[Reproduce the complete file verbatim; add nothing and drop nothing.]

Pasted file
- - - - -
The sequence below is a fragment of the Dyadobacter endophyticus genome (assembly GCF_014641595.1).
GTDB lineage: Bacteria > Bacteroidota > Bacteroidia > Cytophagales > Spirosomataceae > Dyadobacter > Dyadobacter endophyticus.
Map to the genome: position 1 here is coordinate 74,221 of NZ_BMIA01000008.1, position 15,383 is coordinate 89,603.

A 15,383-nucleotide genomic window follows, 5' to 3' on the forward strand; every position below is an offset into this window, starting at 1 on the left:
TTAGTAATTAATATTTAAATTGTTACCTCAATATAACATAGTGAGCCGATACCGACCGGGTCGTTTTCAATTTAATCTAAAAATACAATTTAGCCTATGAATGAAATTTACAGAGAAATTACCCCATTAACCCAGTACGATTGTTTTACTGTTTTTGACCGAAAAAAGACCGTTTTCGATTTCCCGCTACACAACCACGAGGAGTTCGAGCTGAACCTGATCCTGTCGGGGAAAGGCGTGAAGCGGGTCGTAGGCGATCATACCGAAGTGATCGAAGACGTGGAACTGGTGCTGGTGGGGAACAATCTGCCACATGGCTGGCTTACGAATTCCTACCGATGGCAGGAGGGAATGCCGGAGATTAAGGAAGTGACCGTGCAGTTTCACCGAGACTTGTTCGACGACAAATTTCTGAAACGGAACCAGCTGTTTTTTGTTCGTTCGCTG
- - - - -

The sequence below is a fragment of the Dyadobacter endophyticus genome (assembly GCF_014641595.1).
GTDB lineage: Bacteria > Bacteroidota > Bacteroidia > Cytophagales > Spirosomataceae > Dyadobacter > Dyadobacter endophyticus.
Map to the genome: position 1 here is coordinate 74,221 of NZ_BMIA01000008.1, position 15,383 is coordinate 89,603.

A 15,383-nucleotide genomic window follows, 5' to 3' on the forward strand; every position below is an offset into this window, starting at 1 on the left:
TTAGTAATTAATATTTAAATTGTTACCTCAATATAACATAGTGAGCCGATACCGACCGGGTCGTTTTCAATTTAATCTAAAAATACAATTTAGCCTATGAATGAAATTTACAGAGAAATTACCCCATTAACCCAGTACGATTGTTTTACTGTTTTTGACCGAAAAAAGACCGTTTTCGATTTCCCGCTACACAACCACGAGGAGTTCGAGCTGAACCTGATCCTGTCGGGGAAAGGCGTGAAGCGGGTCGTAGGCGATCATACCGAAGTGATCGAAGACGTGGAACTGGTGCTGGTGGGGAACAATCTGCCACATGGCTGGCTTACGAATTCCTACCGATGGCAGGAGGGAATGCCGGAGATTAAGGAAGTGACCGTGCAGTTTCACCGAGACTTGTTCGACGACAAATTTCTGAAACGGAACCAGCTGTTTTTTGTTCGTTCGCTG